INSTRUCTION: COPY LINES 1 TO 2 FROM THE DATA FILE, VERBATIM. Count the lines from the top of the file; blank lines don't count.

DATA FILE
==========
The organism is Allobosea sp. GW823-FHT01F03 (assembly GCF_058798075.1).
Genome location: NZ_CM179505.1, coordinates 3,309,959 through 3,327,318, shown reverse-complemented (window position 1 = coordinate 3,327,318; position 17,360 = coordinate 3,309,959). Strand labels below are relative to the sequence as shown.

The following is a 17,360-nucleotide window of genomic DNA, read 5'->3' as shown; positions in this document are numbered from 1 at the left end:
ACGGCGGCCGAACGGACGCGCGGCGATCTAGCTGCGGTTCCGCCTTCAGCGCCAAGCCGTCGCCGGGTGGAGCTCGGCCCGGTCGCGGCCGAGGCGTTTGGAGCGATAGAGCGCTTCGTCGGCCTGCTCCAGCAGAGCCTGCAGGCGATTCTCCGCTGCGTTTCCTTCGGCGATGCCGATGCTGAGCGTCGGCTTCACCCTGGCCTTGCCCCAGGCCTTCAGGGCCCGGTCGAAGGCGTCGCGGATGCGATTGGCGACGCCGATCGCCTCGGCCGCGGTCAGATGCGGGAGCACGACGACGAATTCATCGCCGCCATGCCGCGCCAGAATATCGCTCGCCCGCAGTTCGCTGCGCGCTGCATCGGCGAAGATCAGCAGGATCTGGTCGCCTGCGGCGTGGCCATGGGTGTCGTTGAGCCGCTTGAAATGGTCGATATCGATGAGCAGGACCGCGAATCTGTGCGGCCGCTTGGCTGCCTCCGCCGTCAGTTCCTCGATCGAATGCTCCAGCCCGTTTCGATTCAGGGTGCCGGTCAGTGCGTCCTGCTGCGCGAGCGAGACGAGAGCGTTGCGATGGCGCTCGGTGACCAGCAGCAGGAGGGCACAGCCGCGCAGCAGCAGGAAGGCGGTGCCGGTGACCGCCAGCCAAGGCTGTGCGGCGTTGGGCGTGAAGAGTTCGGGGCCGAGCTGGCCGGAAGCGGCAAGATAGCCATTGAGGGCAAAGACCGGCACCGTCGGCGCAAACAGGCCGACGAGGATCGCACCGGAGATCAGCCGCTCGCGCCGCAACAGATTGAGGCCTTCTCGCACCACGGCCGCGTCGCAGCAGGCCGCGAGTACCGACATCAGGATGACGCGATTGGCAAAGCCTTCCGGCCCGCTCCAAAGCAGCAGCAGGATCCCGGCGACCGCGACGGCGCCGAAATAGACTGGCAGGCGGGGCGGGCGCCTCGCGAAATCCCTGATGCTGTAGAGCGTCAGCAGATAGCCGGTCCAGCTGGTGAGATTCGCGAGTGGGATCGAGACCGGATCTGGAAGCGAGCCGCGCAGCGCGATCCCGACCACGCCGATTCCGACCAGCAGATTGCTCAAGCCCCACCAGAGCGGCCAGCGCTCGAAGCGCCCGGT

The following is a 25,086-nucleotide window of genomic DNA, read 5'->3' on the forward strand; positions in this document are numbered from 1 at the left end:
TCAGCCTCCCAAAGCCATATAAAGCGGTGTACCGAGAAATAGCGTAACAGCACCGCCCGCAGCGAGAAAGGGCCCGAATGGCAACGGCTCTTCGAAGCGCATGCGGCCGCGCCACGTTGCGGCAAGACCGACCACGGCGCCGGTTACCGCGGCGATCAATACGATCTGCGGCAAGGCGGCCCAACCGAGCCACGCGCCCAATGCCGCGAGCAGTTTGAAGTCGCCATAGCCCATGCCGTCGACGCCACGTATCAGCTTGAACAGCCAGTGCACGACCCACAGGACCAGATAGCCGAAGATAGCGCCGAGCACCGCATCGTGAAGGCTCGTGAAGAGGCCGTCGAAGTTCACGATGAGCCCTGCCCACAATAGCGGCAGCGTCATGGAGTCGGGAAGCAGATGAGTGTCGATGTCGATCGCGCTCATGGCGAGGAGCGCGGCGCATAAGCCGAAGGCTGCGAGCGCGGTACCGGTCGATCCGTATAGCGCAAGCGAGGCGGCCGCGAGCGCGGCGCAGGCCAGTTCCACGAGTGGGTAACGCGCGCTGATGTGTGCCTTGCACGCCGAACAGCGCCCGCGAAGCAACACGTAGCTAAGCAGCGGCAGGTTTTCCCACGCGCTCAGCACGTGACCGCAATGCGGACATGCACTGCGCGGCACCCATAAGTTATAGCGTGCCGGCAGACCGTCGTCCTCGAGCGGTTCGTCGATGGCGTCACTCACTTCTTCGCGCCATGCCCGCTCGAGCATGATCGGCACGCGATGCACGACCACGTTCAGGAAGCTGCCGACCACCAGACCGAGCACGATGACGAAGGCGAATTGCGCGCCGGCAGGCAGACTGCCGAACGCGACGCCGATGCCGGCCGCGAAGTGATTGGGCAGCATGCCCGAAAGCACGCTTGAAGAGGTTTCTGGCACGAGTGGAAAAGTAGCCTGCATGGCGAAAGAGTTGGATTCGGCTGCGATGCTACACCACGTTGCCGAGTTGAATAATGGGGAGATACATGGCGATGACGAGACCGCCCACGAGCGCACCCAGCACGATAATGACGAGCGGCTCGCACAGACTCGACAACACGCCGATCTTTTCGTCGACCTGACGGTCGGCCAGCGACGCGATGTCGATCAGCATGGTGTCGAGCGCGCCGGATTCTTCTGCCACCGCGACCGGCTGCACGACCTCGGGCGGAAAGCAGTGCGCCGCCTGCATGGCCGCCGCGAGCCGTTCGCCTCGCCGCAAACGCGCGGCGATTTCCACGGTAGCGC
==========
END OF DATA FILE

The organism is Allobosea sp. GW823-FHT01F03 (assembly GCF_058798075.1).
Genome location: NZ_CM179505.1, coordinates 3,309,959 through 3,327,318, shown reverse-complemented (window position 1 = coordinate 3,327,318; position 17,360 = coordinate 3,309,959). Strand labels below are relative to the sequence as shown.